4. Pass each thumb close to the index finger and pick up the near index string. Both frame strings are now on the thumbs. A common manipulation whenever two loops are on a finger is to navaho the loops.
5. Navaho the thumb loops. Having kept watch on the two frame strings, we observe that one (the near thumb string) now runs from thumb to thumb. The other is in position to be hooked down to the palm by the tip of the second finger.
6. Insert each index into the triangle near the thumb from above and hook the far frame string to the palm. Both frame strings are now held firmly. We release the loops from the little fingers to see what happens.
7. Release the little fingers; extend, the index fingers turning away and up under all strings. The figure is finally extended by separating the fingers holding the frame strings. The figure Two Eyes has appeared.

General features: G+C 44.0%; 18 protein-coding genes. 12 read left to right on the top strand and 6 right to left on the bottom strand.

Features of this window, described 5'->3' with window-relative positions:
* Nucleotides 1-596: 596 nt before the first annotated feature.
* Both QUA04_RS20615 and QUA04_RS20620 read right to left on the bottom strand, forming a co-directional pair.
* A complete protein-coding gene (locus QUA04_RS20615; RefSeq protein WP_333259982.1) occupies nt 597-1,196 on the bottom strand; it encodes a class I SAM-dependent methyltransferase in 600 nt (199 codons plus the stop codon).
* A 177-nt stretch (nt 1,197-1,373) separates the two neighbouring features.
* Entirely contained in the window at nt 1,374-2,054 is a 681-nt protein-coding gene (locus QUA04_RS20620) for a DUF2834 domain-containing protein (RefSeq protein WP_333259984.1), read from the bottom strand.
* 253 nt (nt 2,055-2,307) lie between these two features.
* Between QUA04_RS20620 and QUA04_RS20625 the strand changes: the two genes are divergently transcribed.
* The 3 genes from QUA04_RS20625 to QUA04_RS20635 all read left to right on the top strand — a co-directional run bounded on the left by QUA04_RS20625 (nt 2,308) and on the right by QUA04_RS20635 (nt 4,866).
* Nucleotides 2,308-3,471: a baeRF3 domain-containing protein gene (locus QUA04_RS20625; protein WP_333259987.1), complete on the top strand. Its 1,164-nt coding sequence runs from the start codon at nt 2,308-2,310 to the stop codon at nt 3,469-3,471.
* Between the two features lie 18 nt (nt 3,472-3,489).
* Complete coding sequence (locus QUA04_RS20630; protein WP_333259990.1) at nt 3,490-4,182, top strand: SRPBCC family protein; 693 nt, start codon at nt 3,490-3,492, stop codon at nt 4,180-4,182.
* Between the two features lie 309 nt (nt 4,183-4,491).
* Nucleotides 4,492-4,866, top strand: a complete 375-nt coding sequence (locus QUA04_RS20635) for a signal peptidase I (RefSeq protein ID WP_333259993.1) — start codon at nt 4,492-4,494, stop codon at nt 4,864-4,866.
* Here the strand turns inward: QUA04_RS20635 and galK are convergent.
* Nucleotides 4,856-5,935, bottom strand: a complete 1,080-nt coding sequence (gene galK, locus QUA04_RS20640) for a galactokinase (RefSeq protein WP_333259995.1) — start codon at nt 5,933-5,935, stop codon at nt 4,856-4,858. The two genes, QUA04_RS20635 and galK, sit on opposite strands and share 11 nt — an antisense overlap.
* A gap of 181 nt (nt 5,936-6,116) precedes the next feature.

Steps 6 and 7 above form the Index into Thumb-Triangle Extension. If one string figure artist had, by reasoning as above, succeeded in discovering the Index into Thumb-Triangle Extension, it is probable that other artists in other communities have done the same. The release of the little finger in the basic method above is awkward: various improved methods have been recorded from South America and Hawaii (essentially replacing step 3 above by: give each little finger loop a half turn towards you; each thumb picks up the near little finger string).

Jacob’s Ladder